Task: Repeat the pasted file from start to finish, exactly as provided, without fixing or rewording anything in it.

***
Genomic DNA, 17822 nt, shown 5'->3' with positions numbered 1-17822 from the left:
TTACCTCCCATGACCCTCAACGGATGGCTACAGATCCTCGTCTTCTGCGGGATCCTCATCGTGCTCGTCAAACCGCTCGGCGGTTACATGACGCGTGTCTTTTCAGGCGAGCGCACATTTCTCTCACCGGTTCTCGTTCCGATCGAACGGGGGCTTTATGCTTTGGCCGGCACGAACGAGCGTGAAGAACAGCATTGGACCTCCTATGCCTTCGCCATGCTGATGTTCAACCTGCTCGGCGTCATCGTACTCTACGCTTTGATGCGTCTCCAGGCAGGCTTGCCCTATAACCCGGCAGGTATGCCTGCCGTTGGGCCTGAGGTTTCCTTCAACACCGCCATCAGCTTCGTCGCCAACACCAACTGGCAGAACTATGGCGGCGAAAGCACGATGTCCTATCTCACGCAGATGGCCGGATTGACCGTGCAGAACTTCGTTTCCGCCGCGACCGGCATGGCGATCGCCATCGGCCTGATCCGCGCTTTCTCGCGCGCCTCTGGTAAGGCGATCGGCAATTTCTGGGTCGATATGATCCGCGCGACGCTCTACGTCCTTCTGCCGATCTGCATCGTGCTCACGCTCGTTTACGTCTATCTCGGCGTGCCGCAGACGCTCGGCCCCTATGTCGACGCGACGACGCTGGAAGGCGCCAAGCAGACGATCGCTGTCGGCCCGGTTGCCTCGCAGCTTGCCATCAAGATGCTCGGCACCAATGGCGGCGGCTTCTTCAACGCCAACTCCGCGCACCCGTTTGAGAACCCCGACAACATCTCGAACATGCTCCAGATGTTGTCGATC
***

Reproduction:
Genomic DNA, 17822 nt, shown 5'->3' with positions numbered 1-17822 from the left:
TTACCTCCCATGACCCTCAACGGATGGCTACAGATCCTCGTCTTCTGCGGGATCCTCATCGTGCTCGTCAAACCGCTCGGCGGTTACATGACGCGTGTCTTTTCAGGCGAGCGCACATTTCTCTCACCGGTTCTCGTTCCGATCGAACGGGGGCTTTATGCTTTGGCCGGCACGAACGAGCGTGAAGAACAGCATTGGACCTCCTATGCCTTCGCCATGCTGATGTTCAACCTGCTCGGCGTCATCGTACTCTACGCTTTGATGCGTCTCCAGGCAGGCTTGCCCTATAACCCGGCAGGTATGCCTGCCGTTGGGCCTGAGGTTTCCTTCAACACCGCCATCAGCTTCGTCGCCAACACCAACTGGCAGAACTATGGCGGCGAAAGCACGATGTCCTATCTCACGCAGATGGCCGGATTGACCGTGCAGAACTTCGTTTCCGCCGCGACCGGCATGGCGATCGCCATCGGCCTGATCCGCGCTTTCTCGCGCGCCTCTGGTAAGGCGATCGGCAATTTCTGGGTCGATATGATCCGCGCGACGCTCTACGTCCTTCTGCCGATCTGCATCGTGCTCACGCTCGTTTACGTCTATCTCGGCGTGCCGCAGACGCTCGGCCCCTATGTCGACGCGACGACGCTGGAAGGCGCCAAGCAGACGATCGCTGTCGGCCCGGTTGCCTCGCAGCTTGCCATCAAGATGCTCGGCACCAATGGCGGCGGCTTCTTCAACGCCAACTCCGCGCACCCGTTTGAGAACCCCGACAACATCTCGAACATGCTCCAGATGTTGTCGATC